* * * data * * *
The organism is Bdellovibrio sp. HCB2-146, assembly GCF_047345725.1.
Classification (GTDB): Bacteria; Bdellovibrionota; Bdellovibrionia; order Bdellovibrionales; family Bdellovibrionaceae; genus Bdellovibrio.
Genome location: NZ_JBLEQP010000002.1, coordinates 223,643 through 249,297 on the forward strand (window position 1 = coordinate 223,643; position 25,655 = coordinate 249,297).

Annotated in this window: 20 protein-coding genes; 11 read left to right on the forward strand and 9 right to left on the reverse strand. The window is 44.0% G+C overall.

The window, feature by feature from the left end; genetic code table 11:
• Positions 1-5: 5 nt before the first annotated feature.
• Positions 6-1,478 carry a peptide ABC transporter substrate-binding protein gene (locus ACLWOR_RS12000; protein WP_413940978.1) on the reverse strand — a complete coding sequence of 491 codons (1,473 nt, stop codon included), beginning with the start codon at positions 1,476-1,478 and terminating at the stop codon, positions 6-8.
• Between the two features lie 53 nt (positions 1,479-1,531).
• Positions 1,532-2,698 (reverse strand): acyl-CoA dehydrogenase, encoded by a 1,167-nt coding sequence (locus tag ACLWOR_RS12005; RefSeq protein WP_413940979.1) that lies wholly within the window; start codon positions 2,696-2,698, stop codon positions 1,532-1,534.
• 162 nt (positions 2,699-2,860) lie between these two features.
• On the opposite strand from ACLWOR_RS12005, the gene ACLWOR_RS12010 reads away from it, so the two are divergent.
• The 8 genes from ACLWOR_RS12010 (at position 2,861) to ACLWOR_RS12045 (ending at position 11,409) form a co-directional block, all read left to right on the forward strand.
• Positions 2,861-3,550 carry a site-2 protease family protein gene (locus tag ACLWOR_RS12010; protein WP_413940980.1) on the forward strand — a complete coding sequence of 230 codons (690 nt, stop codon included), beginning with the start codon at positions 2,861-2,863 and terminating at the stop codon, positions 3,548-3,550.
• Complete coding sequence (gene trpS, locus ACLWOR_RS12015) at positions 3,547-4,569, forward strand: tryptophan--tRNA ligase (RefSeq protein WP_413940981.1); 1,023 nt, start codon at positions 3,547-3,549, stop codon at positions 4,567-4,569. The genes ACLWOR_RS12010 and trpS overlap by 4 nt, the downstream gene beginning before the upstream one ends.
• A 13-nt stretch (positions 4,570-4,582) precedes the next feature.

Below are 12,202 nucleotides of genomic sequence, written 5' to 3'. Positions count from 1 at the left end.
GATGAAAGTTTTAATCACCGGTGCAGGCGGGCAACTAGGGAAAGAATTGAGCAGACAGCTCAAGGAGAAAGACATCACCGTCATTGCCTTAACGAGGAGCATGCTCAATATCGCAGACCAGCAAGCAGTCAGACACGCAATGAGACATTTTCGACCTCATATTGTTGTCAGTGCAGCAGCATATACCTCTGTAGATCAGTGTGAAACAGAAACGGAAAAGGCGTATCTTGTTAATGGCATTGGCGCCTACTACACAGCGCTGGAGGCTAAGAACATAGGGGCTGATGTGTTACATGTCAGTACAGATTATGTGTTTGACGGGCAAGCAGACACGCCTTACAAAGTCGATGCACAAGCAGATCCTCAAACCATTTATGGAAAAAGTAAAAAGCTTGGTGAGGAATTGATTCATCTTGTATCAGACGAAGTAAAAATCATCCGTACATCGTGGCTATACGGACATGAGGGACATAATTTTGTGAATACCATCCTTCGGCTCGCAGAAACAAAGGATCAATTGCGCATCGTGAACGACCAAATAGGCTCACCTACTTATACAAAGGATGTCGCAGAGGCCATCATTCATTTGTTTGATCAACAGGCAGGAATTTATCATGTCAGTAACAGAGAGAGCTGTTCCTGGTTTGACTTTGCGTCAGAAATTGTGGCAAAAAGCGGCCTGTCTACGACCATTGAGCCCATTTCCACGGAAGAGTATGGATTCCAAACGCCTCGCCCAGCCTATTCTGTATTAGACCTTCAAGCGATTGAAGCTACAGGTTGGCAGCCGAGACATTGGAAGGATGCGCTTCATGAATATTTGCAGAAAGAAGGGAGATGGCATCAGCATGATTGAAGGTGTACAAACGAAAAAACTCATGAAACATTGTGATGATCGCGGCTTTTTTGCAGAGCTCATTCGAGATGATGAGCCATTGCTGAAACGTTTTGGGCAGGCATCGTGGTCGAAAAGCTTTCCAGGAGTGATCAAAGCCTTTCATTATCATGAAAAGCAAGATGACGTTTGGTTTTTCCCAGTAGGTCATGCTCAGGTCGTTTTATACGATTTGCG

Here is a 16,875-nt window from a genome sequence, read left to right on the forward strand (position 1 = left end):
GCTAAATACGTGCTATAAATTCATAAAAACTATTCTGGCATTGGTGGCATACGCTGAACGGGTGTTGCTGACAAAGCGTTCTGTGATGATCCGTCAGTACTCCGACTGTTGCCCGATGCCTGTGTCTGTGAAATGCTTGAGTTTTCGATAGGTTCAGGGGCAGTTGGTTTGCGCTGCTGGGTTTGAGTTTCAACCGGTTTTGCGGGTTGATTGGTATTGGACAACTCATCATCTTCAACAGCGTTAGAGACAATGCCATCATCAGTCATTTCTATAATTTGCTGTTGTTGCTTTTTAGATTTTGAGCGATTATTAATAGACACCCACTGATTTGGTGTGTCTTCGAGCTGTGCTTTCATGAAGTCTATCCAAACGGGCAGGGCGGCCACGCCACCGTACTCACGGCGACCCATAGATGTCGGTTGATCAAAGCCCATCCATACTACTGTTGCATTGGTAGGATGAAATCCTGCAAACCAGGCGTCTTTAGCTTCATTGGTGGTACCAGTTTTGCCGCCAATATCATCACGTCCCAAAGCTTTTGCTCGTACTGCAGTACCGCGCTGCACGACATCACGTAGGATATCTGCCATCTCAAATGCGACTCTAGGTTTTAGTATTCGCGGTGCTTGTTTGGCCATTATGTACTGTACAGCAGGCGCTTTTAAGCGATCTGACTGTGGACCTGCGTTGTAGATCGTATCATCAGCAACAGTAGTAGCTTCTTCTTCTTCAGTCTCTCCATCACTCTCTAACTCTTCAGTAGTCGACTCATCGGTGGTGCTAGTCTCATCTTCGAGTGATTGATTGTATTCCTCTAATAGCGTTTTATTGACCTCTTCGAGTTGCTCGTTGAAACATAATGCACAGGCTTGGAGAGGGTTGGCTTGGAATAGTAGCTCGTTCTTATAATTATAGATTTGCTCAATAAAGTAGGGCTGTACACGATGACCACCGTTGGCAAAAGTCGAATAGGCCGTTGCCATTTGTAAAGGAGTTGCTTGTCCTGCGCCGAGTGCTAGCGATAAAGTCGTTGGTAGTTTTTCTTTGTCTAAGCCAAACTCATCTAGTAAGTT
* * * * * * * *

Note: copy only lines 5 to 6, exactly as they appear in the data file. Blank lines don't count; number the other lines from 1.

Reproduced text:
The window, feature by feature from the left end; genetic code table 11:
• Positions 1-5: 5 nt before the first annotated feature.